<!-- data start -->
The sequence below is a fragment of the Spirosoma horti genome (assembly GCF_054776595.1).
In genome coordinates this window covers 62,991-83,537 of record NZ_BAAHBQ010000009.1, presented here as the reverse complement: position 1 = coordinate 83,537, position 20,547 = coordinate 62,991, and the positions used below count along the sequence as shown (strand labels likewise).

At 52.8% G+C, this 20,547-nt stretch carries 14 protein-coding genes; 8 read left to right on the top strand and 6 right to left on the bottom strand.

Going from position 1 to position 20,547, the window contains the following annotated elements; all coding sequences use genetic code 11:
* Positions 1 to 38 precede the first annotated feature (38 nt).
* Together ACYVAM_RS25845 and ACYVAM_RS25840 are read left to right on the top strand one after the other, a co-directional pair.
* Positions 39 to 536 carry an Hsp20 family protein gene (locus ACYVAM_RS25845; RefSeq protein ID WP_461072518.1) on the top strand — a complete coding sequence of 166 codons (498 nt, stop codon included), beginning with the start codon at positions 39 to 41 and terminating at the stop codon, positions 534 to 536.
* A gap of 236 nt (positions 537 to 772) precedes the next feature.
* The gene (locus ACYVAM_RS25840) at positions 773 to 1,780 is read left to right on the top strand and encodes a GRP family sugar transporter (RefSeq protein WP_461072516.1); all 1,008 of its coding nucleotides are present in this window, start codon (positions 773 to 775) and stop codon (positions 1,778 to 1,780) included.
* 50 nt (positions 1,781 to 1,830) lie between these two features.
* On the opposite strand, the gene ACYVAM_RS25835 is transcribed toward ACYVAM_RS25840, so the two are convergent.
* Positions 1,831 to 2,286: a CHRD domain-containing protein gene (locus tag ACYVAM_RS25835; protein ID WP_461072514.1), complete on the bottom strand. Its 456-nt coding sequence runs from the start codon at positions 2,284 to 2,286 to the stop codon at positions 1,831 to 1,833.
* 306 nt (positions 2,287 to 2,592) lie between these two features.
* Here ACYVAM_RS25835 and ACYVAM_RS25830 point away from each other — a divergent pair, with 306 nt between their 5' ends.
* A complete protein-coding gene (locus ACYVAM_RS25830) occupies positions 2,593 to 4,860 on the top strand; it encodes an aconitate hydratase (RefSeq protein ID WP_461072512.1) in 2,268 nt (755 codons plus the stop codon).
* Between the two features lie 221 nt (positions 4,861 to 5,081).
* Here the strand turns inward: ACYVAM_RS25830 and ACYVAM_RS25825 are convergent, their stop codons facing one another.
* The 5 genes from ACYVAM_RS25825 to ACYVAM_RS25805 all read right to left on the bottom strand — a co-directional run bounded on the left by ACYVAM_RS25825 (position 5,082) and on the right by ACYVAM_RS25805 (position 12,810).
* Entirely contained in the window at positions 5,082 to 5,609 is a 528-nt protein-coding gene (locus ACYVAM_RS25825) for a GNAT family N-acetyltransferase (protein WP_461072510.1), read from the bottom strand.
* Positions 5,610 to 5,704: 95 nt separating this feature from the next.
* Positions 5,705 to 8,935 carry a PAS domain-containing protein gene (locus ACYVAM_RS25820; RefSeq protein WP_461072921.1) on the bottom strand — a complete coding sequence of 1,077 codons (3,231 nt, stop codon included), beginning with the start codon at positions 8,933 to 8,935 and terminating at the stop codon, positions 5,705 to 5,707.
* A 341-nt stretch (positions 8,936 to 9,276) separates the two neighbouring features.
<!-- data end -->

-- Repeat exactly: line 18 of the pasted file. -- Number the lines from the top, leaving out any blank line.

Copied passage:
* The 5 genes from ACYVAM_RS25825 to ACYVAM_RS25805 all read right to left on the bottom strand — a co-directional run bounded on the left by ACYVAM_RS25825 (position 5,082) and on the right by ACYVAM_RS25805 (position 12,810).